Dr. Paul Veal was a big male in every sense of the word.
At 6-foot-6, with “hands as big as hubcaps,” as one friend put it, Veal's imposing existence was allayed by a gentleness, a limitless optimism and a sweet taste of spirit that endeared him to everyone he fulfilled, including the countless variety of clients he saw throughout his 34 years as a chiropractic physician, where clients frequently ended up being friends.
“I would embrace my back, however leave his workplace motivated and encouraged,” stated Jabari Edwards, who initially met Veal when he was a high school teammate of Veal's kid, Chico, at Caldwell High School in the late 1980s. “You walked into his office and he ‘d smile and state, ‘Hey, Kemosabe! It's a great day to be alive. Now, how can I help you?' I never fulfilled anybody as favorable as Dr. Veal.”
Veal, 63, died Thursday from what his better half of 40 years, Dianne Veal, believes were complications from COVID-19.
“He got ill the first of July and entered into the hospital on July 12 with COVID,” she said. “He had actually cycled through it, but he had issues with his lungs– pneumonia in both lungs– and had issues breathing. I consider him to be a COVID victim. He had always been in good health prior to.”
As word of Veal's death began to circulate Friday early morning, associates, patients and buddies had a hard time to limit their grief as they spoke about a big man who leaves behind an even bigger space.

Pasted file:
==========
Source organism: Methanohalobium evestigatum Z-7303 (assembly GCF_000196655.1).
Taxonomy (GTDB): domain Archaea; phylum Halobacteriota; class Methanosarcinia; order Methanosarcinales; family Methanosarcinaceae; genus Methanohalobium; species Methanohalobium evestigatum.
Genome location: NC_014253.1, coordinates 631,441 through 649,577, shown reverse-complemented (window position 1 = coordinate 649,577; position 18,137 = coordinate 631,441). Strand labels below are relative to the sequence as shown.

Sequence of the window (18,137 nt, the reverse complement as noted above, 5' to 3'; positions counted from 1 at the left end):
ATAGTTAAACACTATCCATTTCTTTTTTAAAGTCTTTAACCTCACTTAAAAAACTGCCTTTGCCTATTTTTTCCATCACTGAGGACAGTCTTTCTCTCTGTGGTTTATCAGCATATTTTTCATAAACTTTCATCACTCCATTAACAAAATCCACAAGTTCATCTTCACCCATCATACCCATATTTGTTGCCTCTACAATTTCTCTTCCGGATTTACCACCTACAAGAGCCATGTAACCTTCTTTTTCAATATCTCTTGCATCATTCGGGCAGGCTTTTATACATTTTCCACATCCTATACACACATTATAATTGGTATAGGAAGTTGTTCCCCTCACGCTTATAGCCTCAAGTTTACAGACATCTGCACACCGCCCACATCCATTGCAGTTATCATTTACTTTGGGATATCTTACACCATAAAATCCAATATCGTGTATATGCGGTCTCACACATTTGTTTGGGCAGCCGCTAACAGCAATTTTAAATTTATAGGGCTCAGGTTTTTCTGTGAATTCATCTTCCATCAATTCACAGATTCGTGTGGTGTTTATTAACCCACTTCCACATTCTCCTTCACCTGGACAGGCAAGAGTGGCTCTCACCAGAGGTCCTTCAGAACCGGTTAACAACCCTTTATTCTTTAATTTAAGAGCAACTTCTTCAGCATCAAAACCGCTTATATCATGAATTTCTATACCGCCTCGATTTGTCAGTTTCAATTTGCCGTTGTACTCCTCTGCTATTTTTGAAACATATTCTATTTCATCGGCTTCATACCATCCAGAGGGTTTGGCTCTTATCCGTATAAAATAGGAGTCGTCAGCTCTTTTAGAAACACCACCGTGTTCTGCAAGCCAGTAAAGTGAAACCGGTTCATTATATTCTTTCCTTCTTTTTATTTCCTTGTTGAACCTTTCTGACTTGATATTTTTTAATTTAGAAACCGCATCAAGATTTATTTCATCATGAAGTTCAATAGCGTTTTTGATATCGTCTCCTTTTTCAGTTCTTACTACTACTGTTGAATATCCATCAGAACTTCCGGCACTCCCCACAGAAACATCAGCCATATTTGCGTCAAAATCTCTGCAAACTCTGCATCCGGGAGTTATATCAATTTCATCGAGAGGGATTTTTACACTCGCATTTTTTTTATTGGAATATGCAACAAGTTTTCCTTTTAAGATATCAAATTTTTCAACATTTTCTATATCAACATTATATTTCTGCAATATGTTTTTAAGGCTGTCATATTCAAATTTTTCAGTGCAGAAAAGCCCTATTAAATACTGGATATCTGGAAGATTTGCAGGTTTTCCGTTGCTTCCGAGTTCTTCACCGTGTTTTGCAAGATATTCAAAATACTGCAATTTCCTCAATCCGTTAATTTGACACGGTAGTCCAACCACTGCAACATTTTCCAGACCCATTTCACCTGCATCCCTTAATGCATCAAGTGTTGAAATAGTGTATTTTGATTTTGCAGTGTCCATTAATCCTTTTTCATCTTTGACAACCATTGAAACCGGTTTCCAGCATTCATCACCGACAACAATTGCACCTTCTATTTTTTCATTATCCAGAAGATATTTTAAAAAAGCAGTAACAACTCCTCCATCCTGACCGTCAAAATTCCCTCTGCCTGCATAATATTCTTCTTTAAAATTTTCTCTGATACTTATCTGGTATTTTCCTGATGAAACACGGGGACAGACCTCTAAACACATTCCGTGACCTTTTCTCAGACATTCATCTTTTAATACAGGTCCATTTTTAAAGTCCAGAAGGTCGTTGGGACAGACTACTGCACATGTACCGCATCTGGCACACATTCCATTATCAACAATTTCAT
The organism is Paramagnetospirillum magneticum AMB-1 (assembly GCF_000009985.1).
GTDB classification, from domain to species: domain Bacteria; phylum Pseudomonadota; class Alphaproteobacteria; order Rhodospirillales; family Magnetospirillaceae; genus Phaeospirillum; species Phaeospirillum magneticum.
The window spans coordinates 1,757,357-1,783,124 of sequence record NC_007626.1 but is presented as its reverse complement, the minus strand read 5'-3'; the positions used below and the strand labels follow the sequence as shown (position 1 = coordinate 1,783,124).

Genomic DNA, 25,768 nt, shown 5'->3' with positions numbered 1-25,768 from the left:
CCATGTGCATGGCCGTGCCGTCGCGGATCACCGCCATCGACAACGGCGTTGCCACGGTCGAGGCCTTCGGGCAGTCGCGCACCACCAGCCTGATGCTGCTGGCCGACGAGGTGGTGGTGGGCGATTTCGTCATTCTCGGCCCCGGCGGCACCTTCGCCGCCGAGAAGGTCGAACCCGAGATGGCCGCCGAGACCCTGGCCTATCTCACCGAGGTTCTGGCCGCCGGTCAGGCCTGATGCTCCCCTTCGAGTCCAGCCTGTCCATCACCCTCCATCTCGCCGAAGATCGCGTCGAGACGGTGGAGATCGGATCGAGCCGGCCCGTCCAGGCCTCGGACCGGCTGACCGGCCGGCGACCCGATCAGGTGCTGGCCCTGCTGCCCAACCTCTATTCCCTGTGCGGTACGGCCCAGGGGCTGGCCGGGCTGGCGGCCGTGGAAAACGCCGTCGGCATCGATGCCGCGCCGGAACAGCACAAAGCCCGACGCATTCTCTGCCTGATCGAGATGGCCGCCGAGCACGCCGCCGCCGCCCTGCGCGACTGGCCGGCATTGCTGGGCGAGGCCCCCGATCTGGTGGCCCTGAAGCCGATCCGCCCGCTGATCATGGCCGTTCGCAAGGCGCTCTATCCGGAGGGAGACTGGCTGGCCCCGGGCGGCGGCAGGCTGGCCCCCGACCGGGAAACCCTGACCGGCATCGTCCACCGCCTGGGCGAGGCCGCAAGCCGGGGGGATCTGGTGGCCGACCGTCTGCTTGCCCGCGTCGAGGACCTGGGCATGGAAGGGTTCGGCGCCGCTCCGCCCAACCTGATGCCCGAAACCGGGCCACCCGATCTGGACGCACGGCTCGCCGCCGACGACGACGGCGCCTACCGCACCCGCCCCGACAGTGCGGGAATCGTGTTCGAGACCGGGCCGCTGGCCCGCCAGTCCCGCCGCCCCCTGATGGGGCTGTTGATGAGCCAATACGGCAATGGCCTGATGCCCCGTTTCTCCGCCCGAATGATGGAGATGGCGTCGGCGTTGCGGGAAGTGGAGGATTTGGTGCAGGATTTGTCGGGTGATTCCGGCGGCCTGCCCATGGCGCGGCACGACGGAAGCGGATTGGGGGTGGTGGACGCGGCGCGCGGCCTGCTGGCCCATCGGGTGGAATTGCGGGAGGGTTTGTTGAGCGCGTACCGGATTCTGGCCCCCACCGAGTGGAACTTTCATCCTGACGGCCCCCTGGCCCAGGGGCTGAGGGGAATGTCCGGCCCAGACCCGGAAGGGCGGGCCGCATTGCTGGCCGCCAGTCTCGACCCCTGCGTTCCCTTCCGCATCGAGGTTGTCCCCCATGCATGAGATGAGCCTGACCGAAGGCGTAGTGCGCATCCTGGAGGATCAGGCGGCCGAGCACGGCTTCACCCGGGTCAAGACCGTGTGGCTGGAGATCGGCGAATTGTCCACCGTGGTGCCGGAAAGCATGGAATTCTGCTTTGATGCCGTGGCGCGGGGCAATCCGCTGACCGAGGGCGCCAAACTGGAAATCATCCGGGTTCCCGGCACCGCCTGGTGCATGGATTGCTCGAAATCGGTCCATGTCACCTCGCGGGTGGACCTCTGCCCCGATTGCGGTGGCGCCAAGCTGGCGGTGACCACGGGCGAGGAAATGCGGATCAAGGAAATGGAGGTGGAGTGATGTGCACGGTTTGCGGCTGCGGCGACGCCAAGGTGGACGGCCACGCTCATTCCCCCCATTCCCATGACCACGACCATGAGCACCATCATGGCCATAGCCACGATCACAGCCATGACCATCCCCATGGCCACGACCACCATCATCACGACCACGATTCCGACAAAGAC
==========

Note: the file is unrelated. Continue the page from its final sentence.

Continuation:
“I'm in a state of shock, simply heartbroken,” stated Dr. Susie Johnson of Chiropractic Health Center in Columbus. “I've remained in practice for 23 years, but I knew Dr. Paul even before that through my daddy, who was also a chiropractic specialist. He was a huge old teddy bear, huge and soft and sweet and nice.”
Dr. David Allen, of Allen Chiropractic in Starkville, met Veal in 1995, and the two typically referred clients to each other.
“One of his patients would be available in and say Dr. Veal had sent them,” Allen said. “I ‘d say, ‘You indicate that little man with the little hands?' He was huge. I'm 6-4, 220 pounds, and he made me look small.
“He was a very good chiropractic doctor and helped thousands of individuals,” Allen included. “He was extremely well thought of amongst chiropractics physician.”
His clients adored him, frequently becoming close friends.
That held true of Wil Colom, who fulfilled Veal when the two men's kids were playing high school sports. Colom later on ended up being a patient and has been a good friend that has covered more than 30 years.